You can read our full interview with Sketchy here.
So let's find out which mayoral candidates might actually improve conditions for cyclists — other than the these two clowns above.
The Contenders: John Tory and Olivia Chow
Tory is regularly touted as the frontrunner, yet he has zero experience in political office and has publicly stated he would cancel part of the Eglinton Connects project that includes a protected bike lane and wider sidewalks (where the bus lane is now, where the LRT will go underground.) Here's a beautiful rendering of what the pedestrian-friendly portion of Eglinton could look like. Tory's bike 'plan' states he will install separated bike lanes only in locations that are "practical" or "sensible" - yet he has also said bikes can play a role in easing congestion. (Well, duh, yeah, of course bikes can help ease congestion, but only if you, like, you know, build a bunch of bike lanes so lots and lots of people can do it.)
So, how many times has Tory ridden a bike in downtown Toronto?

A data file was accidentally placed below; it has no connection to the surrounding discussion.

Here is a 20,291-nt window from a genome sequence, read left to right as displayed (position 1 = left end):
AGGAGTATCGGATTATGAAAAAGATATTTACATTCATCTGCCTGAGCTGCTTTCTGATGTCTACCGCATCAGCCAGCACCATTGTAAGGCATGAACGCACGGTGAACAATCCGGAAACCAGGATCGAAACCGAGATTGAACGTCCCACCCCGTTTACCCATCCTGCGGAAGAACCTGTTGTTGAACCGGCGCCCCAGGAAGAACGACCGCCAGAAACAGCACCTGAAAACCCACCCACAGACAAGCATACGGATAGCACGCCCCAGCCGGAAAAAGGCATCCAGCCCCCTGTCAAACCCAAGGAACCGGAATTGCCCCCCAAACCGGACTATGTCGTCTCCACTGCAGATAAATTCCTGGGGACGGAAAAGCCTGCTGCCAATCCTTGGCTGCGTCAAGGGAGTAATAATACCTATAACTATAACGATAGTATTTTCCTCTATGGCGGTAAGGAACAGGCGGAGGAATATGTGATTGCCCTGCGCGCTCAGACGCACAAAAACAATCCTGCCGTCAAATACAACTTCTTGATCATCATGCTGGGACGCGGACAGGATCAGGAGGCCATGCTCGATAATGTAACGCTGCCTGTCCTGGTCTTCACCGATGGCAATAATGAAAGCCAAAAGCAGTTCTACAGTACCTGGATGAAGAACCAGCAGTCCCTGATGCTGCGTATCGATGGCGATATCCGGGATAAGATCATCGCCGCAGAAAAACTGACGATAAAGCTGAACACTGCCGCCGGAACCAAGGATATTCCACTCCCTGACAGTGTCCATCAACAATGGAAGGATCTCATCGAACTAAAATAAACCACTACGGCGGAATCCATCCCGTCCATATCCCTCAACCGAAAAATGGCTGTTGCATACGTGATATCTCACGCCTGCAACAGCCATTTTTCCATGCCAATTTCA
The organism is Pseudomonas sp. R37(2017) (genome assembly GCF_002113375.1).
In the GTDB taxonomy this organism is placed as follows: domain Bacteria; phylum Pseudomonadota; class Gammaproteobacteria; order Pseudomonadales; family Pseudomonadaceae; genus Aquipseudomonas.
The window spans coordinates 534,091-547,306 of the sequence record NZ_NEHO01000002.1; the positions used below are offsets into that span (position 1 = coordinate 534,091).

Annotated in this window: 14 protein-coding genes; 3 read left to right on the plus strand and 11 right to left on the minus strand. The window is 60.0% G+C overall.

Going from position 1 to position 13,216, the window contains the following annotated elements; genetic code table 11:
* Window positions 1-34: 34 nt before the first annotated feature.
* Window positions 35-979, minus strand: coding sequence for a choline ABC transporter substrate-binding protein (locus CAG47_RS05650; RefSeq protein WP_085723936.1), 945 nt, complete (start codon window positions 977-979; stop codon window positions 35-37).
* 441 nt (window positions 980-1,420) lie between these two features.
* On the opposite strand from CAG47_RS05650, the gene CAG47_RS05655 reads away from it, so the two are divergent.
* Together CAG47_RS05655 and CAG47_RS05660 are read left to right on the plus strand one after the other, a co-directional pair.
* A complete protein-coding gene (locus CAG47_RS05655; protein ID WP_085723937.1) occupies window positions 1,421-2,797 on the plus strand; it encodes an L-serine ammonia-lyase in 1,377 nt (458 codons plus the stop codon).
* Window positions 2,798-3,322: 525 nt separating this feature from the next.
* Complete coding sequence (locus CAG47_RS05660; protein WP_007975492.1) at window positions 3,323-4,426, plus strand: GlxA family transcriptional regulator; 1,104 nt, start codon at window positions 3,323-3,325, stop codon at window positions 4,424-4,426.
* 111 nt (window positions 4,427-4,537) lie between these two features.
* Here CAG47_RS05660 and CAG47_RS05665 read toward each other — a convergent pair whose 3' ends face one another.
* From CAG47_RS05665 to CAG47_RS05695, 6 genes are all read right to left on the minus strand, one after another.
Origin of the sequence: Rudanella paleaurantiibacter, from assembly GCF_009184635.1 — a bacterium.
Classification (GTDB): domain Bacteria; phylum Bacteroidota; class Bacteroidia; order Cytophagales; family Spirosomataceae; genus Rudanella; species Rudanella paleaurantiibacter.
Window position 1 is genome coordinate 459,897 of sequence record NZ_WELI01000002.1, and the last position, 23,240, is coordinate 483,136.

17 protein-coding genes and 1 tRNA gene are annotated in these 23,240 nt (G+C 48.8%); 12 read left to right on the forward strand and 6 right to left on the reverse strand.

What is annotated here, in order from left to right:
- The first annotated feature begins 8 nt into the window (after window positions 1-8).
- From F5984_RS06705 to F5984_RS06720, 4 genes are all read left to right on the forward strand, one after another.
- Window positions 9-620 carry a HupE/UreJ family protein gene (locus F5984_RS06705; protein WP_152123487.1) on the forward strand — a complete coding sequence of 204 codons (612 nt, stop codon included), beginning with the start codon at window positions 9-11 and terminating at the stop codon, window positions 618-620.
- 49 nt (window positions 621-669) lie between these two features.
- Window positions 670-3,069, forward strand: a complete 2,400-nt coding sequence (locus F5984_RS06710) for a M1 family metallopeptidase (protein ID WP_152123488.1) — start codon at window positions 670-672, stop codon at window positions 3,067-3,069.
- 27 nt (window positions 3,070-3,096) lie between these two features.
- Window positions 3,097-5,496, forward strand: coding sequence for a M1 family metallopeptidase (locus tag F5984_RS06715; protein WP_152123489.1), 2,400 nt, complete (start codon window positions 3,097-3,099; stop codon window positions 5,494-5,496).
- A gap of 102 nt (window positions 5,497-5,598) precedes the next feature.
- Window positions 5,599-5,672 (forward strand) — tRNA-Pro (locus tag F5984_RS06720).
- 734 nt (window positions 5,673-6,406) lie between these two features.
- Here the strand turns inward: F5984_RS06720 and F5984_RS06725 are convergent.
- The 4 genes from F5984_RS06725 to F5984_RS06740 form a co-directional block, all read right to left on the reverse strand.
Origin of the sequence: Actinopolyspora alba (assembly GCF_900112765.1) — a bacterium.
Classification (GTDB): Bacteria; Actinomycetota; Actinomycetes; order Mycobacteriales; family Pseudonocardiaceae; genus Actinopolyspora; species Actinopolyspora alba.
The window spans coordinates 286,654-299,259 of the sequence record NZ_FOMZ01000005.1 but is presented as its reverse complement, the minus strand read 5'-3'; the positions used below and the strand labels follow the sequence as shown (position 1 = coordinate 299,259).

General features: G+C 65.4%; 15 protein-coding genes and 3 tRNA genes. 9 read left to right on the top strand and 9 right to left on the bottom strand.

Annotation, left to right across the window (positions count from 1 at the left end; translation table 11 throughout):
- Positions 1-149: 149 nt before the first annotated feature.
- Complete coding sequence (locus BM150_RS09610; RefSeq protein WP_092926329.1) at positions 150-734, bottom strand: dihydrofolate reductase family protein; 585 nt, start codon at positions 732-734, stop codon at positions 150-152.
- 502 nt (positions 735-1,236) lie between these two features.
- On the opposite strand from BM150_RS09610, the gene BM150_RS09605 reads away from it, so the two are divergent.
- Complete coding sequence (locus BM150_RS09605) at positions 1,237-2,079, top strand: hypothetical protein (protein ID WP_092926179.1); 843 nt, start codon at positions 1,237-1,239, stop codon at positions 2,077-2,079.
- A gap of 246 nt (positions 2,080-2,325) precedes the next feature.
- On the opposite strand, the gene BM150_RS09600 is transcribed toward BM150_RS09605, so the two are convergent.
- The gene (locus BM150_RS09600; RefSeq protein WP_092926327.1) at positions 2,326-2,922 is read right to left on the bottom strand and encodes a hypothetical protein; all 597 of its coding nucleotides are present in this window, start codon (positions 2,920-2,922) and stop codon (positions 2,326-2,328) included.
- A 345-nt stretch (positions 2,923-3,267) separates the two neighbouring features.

One time. He took a ride with Cycle Toronto executive director, Jared Kolb, earlier in the campaign because, as his spokesperson said, "He's the kind of guy who wants to see things for himself." (This is also the only photo his office has of him with a bike. We wonder if he liked it, and where they rode, but that information was not available.)
And, how many times has he taken transit?
Tory said he rides the subway every day, during a debate on Oct. 8 and used a token as a prop to taunt Ford with. Ford shot back that the only reason Tory took the subway that day was because his chauffeur was on vacation.
Tory's cycling strategy is about 300 words long and is essentially a plug for his fanciful SmartTrack plan that has no funding source and involves expropriating private land and using already-over-burdened GO lines for downtown transit.